Spring Songbird Workshops

Each Spring, as the temperatures rise, songbirds return to their breeding ranges in North America. Many find their way to the Northeastern U.S. where birders and photographers alike flock to city parks to catch a glimpse of these colorful birds. While these locations make for easier sightings, they’re not always ideal for photography. The birds at these parks are merely stopping by to rest and forage before continuing their journey. They don’t sit still for long, and they seldom come down from the canopy. If they do, they usually visit a water source or feeder. Whatever it is they do, it’s also usually brief.

That is why you wants to find these birds in their preferred nesting habitat. Here, these birds are more consistent and active. Males lay claim to territory by singing from select perches to attract mates and thwart other males. When they hear an intruder, they investigate. When they see an intruder, they take action. They do all of this in a fairly confined area, where they’re movements and behaviors can become predictable to the observational birder. This is where I photograph them.

If you’d like to try your hand at songbird photography, why not do so with a little guidance. This Spring, join me, Matt Malwitz, for an in-the-field songbird photography workshop. This won’t be your typical “point and shoot” type of workshop either. I want to teach you a thing or two. During this outing, we’ll cover my process of find and photographing these birds. We’ll discuss how to find and identify songbirds, how to approach and move around wildlife, and different photographic techniques, all while photographing birds in the field.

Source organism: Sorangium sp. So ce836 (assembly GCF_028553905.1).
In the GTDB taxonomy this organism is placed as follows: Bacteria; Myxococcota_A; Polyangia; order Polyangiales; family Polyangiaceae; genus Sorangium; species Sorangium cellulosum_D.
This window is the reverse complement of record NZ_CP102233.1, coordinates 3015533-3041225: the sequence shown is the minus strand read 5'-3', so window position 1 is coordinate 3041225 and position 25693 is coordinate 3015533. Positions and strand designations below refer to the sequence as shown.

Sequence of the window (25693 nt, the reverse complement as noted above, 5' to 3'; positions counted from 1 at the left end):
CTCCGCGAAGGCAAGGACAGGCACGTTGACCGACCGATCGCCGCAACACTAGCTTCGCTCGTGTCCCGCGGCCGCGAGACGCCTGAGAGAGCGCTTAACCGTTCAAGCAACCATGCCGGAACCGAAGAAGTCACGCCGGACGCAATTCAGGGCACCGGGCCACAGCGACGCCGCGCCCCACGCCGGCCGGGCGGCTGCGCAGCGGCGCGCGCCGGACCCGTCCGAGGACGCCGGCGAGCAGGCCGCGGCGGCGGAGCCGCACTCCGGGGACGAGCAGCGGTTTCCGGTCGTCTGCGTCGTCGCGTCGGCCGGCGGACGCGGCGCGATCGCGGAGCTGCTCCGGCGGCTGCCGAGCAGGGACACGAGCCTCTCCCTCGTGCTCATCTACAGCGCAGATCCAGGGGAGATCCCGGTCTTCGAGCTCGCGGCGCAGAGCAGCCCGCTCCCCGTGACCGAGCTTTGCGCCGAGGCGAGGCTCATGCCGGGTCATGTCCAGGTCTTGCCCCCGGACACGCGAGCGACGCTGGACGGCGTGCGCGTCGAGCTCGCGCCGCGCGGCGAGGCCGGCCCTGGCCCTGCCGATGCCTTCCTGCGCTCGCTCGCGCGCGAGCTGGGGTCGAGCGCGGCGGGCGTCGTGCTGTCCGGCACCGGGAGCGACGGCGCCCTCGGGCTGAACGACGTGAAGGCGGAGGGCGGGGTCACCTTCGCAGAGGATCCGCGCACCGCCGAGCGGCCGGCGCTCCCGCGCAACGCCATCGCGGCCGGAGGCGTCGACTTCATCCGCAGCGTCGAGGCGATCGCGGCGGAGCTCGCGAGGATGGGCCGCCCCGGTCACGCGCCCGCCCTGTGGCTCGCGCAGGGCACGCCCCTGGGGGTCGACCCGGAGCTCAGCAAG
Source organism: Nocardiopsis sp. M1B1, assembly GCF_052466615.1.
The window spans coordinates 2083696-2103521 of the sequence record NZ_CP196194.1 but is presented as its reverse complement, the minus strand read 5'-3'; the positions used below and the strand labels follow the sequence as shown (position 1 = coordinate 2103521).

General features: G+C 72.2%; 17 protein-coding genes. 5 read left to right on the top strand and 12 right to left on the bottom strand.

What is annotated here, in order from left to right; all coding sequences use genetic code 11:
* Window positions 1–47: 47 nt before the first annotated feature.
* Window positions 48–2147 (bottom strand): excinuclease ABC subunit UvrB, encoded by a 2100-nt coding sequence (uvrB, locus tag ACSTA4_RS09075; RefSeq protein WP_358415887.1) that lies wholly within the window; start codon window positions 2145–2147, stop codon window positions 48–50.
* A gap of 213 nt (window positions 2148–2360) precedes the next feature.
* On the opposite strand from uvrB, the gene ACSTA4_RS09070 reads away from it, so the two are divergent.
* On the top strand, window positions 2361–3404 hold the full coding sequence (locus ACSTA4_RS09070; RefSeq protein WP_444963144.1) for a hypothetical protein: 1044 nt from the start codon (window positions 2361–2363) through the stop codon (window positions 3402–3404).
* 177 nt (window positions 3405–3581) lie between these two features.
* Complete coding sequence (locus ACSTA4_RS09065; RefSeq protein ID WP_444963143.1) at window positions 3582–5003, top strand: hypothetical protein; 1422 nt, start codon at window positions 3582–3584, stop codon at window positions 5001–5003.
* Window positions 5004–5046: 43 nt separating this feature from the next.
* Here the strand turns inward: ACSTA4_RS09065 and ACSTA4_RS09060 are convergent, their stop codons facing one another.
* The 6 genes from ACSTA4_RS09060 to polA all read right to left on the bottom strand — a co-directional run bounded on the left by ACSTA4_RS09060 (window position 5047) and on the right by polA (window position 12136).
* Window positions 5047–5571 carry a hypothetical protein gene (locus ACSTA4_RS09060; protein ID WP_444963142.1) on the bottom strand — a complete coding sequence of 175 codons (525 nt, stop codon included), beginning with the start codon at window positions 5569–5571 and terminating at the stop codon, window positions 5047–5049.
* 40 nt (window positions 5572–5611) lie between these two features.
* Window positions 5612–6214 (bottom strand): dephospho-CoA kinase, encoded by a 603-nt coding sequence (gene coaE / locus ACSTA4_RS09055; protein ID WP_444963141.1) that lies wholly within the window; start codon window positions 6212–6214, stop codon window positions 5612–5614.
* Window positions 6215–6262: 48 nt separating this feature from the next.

Our goal will be to capture stunning images of two or three species, prioritizing quality shots over quantity of birds. We won’t get good looks at everything, and some birds are trickier than others, but that’s all part of the fun. As the saying goes, “if it were easy, everyone would do it”. So, why not give bird photography a chance.

Spaces are limited, so choose your date soon.

Sign up here. 

For more information on songbird photography, why not check out our webinar here.

All the best,

Matt 

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